Not much to report we went around the lake course having a deviation on one side taking the lake cycle track instead of main road to avoid the traffic. Surprised by the hill otherwise a pleasant ride.

Steve had a bike problem with his cassette which they sorted at a local bike shop then it was load up for the drive to Bourgoin Jallieu

Stage 19 Bourgoin –Jallieu to AUBENUS

We stayed overnight at the Hotel de Commanderie de Chamary a local family run hotel with a great restaurant.

Up early again still last I am beginning to think I will have to go down for breakfast before I sleep to beat these guys?

Loaded up with calories and off to the start only two 4th cats and a final 2nd cat climb

nearly flat?

It was up and down all day into the warm mistral headwind no easy day mainly through hill side villages eventually skirting Valence (I think this is close to where Phil lived?) by the time we arrived at PRIVAS I was feeling the mileage but for some reason felt strong enough to push ahead up the col. de l'Escrinet. But I blew and was passed by everyone except Dave.

The climb wasn't severe but fatigue had set in so I just slowed down. It was this climb that Cavendish surprised everyone by staying on to eventually take the stage off the Columbia train.

More water

Stage 20 Momtelimar To Mount Ventoux 167Km

Another family hotel, small room but for the first time our bikes were put in the garage.

Exhausted I had more Beer, persuaded Mark & Welsh Kevin to have one but no more.

Meal ok but others wanted more pasta the owner took the piss and brought in a massive bowl which they were unable to empty.

I went round the town for another beer and to worry about the day ahead.

Up at 7.00 for breakfast others nearly finished dragons drawn.

About 8.15 we are off to complete the same stage as the Etape hoping I had recovered from yesterdays hammering?

Immediately we are into the mistral headwind not on my request list can see Ventoux ahead. We have 3 off 3rd cats, a 4th cat to finish with the HC Ventoux and it's hot.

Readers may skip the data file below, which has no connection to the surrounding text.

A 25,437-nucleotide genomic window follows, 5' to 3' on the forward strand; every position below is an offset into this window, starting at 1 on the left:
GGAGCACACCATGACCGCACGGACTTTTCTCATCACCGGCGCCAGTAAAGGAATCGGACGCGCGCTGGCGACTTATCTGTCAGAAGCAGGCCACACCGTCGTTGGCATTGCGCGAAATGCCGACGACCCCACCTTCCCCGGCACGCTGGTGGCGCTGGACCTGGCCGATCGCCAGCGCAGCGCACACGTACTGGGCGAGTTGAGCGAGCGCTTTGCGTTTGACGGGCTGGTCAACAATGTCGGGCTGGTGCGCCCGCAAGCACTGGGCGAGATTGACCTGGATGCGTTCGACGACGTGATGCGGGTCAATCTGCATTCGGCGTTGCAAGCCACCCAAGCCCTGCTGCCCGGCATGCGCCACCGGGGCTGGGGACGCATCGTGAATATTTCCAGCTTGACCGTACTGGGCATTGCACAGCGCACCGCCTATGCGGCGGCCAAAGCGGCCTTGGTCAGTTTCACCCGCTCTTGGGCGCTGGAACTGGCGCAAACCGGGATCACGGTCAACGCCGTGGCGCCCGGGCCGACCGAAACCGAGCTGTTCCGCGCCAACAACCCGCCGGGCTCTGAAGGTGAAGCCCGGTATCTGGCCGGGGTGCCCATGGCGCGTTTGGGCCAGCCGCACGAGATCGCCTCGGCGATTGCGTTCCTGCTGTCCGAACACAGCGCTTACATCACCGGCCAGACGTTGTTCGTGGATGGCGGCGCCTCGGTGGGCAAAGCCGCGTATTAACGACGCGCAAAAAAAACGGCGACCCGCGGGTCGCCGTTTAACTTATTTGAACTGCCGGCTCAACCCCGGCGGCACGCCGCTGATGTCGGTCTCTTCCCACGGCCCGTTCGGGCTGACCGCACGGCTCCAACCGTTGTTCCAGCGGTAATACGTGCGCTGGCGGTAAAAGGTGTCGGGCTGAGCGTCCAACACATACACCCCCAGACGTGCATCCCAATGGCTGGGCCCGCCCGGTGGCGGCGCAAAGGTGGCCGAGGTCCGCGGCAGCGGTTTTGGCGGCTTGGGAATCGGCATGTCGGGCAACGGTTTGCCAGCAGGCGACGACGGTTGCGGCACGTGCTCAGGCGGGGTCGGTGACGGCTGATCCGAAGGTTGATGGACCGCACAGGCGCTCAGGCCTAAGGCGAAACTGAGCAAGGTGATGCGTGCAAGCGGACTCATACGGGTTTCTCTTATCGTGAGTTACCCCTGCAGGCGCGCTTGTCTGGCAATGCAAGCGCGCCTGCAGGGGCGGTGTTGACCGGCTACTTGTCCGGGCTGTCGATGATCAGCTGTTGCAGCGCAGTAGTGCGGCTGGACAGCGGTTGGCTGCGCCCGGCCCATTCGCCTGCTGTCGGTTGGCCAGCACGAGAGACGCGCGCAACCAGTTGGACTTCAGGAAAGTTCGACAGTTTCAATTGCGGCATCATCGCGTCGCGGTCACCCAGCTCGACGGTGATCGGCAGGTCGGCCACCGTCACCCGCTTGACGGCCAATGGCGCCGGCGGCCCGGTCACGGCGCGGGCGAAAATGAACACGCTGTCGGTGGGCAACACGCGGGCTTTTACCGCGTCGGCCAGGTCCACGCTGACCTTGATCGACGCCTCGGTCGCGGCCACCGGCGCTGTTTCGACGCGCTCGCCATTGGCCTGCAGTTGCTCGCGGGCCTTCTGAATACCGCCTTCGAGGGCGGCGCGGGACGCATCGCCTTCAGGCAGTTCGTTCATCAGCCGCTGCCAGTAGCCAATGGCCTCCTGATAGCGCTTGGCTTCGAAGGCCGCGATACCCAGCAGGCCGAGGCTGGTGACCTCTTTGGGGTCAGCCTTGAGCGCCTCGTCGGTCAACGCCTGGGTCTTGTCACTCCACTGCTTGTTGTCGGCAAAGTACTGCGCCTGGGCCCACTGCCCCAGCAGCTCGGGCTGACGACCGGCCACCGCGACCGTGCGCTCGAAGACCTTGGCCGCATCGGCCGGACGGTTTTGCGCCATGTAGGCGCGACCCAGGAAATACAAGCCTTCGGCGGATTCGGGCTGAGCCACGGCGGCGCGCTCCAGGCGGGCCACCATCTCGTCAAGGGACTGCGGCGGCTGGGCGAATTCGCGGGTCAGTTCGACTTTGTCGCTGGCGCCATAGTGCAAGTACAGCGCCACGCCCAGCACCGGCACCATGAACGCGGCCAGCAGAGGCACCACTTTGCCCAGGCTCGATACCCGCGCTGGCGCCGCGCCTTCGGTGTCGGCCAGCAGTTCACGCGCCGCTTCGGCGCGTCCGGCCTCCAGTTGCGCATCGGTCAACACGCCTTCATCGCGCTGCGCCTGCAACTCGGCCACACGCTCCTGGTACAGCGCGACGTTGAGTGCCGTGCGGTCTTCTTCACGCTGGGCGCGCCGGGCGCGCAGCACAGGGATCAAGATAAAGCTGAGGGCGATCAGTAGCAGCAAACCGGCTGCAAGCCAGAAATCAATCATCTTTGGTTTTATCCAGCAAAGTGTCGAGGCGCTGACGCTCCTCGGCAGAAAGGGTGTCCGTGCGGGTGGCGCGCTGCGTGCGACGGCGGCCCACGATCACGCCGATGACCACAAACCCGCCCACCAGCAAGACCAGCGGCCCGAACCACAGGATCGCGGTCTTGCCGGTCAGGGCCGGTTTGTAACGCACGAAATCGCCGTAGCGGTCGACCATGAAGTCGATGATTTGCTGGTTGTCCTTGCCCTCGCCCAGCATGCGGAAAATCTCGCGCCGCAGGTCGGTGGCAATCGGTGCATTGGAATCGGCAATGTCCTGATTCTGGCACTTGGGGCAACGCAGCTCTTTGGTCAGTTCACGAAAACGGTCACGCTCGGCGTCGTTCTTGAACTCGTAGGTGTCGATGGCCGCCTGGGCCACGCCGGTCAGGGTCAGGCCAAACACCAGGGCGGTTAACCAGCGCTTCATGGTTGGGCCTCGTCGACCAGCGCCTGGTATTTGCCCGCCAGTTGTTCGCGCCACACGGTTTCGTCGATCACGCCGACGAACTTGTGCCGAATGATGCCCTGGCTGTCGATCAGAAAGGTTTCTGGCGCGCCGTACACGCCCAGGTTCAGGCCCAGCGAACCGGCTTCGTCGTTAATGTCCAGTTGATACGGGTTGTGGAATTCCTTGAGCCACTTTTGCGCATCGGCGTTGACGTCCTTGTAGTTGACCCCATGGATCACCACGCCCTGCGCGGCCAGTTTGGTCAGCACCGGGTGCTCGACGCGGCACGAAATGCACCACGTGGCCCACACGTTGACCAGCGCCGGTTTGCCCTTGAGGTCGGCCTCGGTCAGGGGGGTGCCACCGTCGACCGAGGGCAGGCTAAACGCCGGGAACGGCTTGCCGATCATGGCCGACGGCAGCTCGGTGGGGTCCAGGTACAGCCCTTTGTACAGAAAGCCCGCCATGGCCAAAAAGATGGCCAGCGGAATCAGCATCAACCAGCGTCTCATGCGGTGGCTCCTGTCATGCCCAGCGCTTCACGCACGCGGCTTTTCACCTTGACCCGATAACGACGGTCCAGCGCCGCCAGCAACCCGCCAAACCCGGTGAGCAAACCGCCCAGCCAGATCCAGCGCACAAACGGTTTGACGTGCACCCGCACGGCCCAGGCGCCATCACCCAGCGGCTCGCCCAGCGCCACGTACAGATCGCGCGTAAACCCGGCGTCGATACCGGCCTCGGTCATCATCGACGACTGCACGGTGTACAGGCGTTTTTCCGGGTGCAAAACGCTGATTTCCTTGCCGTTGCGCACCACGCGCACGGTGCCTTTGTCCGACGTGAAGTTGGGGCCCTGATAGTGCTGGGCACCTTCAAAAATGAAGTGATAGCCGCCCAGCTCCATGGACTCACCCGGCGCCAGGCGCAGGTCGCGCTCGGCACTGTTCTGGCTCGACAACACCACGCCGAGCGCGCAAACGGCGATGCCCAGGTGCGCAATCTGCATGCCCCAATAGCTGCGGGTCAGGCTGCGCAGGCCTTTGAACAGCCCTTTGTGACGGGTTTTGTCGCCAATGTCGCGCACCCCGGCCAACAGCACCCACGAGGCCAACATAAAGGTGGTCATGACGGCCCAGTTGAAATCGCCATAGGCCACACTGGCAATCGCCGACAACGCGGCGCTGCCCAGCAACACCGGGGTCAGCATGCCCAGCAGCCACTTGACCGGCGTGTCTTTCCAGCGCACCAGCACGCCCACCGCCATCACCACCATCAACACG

I am suffering we go through some beautiful province country side, vines (cotes de Rhone) and lavender dim whit initially thought this was heather.

Anyway manage the early climbs ok passed Nyons a great town, market in full swing.

Now a third & a 4th cat climb as a grimpy guide a 3rd cat is a similar gradient to Blackstone edge but at least twice the length the headwind and heat are taking there toll ( a 4th same as 3rd I could never tell the difference)

After Sault we have a 3rd cat climb Col de Notre Dame des ---- , even Dave is in front of me and I'm getting exhausted. Dam climb as 2 false tops and the decent is doggy cross winds making the bike go in different directions.

I arrive at Mormoiron see the van and go into a welcome air con café to find Kevin and mark getting sustiness Dave doesn't stop and goes straight on to Bedoin (start of the Ventoux climb).

It's around 14.00 only about 30Km to the top of Ventoux, I start with coke fed up of water & SIS drinks, cake then coffee do I have to leave?

I'm the last to leave and thankfully the winds behind me to Bedoin.

I arrive at Bedoin and start the climb and the first few Km are easy thank god or whoever.